How do you incentivize user content, without financial incentives? (e.g. user generated reviews?)
We're currently in the process of setting up a website as a resource for our city (Asheville NC) and we want to focus on providing useful information on businesses to people that currently live here, rather than just people visiting (since they are already well covered by places like Trip Advisor.)
Part of the usefulness of the website will come from users providing reviews of businesses that they have used, and we're currently looking at ways to incentivize people to leave reviews.
Do you have any ideas on how we can do that? We don't want to offer direct financial incentives (we don't have the budget for that), but we do have a few initial ideas including:
- A reviewer of the week or month, featured on the front page of the site
- Providing accolades that people can earn on the site (Top reviewer for a particular area)
- The opportunity to become an 'authority' reviewer in a particular area
- Weekly or monthly competitions with prizes like 2 for 1 vouchers or discounts from local businesses
Do you have any other suggestions on simple, effective ways that we could incentivize locals to leave reviews please?
I've helped an assortment of local businesses with marketing so I've got some perspective of the fundamentals. At the end of this response I have included some resources sharing what others are saying.
One of the most important reasons why customers leave reviews: they were asked by the business owner or manager. One option you might consider is postcards for your local businesses to hand to customers at the end of the transaction.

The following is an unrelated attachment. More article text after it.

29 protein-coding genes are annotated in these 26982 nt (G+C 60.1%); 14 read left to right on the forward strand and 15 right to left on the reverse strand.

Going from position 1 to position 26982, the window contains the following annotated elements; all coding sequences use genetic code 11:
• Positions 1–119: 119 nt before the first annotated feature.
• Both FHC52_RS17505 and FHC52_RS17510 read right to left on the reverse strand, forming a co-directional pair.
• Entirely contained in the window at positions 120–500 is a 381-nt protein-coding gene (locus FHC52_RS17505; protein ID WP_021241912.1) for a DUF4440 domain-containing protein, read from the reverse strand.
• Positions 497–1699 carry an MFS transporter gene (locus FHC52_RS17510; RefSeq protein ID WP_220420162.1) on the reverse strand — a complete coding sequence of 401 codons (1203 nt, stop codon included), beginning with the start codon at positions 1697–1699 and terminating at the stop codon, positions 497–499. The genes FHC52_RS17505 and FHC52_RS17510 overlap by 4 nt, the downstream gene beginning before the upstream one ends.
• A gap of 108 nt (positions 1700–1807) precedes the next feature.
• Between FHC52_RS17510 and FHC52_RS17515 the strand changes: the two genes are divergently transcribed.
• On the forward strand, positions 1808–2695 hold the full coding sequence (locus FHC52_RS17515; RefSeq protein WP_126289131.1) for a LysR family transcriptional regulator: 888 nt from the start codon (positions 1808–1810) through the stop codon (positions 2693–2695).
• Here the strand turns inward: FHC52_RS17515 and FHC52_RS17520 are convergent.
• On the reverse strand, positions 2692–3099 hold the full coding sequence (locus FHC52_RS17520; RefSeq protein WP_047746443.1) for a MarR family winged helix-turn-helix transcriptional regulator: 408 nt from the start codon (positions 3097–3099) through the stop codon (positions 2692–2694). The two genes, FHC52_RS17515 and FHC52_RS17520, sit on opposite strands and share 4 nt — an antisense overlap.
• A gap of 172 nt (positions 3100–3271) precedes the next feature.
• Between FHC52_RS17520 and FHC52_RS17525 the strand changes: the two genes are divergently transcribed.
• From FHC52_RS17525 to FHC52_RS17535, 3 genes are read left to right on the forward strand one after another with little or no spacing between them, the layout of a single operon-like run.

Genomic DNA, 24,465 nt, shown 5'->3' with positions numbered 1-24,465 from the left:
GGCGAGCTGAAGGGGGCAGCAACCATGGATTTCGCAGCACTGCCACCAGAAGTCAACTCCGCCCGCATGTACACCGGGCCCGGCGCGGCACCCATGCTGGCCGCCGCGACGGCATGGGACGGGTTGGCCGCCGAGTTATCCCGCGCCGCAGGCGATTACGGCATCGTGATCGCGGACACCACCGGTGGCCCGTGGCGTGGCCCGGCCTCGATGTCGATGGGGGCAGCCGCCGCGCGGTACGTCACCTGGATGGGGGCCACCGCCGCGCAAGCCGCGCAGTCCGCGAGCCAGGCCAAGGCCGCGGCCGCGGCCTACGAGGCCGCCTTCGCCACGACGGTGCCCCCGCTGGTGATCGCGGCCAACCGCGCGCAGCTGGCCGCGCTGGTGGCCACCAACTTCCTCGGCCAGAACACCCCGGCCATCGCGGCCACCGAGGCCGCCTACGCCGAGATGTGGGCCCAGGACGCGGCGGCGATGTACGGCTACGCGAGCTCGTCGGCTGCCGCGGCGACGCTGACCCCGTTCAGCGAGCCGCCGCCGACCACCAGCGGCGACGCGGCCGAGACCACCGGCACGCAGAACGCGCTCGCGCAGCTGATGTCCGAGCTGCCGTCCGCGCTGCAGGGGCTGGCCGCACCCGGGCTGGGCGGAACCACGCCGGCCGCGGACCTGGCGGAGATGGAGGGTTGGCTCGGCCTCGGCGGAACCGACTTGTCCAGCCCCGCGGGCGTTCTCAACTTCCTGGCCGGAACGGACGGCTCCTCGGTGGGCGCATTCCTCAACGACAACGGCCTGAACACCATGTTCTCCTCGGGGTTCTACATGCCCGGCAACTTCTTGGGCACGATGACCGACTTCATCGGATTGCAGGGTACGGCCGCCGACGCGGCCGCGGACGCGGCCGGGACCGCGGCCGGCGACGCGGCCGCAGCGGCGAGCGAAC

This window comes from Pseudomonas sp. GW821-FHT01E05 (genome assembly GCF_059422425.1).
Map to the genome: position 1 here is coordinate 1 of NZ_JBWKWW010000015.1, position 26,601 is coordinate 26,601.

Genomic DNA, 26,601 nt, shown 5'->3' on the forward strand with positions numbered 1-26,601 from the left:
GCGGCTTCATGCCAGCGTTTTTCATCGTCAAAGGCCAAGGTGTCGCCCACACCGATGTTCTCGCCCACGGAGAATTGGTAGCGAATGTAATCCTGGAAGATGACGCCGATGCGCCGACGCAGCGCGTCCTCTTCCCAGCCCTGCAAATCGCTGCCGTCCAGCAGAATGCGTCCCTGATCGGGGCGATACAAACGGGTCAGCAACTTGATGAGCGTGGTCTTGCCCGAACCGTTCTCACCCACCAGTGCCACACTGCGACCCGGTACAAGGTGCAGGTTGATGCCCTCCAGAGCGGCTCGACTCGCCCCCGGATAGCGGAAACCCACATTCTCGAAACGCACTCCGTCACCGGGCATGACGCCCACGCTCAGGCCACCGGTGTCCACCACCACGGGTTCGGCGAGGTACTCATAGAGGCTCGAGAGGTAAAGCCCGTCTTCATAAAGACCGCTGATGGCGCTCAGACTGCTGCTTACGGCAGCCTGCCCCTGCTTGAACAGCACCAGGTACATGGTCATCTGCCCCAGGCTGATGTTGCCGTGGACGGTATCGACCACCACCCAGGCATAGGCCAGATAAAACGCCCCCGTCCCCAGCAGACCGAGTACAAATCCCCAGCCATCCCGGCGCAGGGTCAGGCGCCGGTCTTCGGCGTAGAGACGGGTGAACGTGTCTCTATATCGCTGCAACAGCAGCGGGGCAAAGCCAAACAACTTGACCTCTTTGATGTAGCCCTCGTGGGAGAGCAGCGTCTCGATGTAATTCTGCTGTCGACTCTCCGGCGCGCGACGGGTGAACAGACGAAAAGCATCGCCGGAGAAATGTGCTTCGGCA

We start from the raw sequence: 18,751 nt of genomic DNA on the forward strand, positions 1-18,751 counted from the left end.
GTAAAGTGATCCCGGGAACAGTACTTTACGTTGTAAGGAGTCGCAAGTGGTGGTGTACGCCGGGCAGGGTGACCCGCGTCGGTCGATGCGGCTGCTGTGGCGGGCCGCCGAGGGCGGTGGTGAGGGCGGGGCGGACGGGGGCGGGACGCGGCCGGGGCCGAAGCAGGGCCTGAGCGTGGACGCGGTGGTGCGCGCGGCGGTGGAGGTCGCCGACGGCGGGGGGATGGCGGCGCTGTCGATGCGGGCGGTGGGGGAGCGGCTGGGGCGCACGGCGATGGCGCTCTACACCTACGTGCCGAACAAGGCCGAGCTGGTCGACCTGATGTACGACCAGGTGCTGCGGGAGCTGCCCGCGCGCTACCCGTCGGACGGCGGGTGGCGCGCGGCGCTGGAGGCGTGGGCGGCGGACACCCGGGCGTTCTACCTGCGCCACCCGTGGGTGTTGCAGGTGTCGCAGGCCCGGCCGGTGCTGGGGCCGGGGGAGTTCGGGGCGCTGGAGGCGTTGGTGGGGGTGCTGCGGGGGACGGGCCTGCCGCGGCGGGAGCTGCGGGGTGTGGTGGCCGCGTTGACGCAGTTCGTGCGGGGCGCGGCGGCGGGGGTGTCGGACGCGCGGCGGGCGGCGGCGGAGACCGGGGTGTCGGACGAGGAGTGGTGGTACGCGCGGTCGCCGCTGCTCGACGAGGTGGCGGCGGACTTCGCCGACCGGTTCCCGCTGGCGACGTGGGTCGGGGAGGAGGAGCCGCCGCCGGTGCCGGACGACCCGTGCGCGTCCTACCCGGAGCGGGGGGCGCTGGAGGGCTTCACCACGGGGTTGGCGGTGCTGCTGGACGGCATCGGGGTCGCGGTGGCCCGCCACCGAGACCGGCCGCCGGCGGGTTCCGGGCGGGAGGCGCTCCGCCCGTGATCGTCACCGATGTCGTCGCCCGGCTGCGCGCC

One of the most important reasons why customers don't leave reviews: you're asking too much of them. Look for ways to simplify the review process. Are customers required to log in to leave a review? How many fields or questions need a response from them? Less is more.
Your list of initial ideas looks good for engaging the champions of the reviews. Pareto's principle might apply: the 20% of reviewers who participate in the incentives program might account for 80% of reviews. Test each incentive for impact.
With my clients I recommend rolling out initiatives in 100-day projects so that can test for specific outcomes and pinpoint the impact of different tactics. Feel free to reach out if you're interested in learning about the methodology behind these projects.
And now, some resources:
Fast Company covered Yelp's approach:
KISSmetrics on the topic:
Here's my profile. Reach out if you think I can help more. http://www.mosaichub.com/member/p/sean-power
Your looking at a yelp type hub where people add their thoughts and reviews for local businesses. This done with no financial transaction, but depending on how the site is managed is it public or private, can you have advertisers that want to promote their company by give coupons, gifts rebates can you use the advertisers to financially support the site and use part of the funds towards incentives, be it cash, gifts, gift cards, sponsored events.
People love, accolades, points, super user rated and so on.
You need to ask does your organizations site that your are creating have the proper methods to track the transactions or types of incentives you want to do.
Promoting and marketing your site will be key to bringing people to your site and your content plan.
Paul M. there are many ways, digitally you can offer content on your customers interests, free e-books, free low cost digital products or services. Go to Warrior Forum.com, you'll find most of what you are looking for.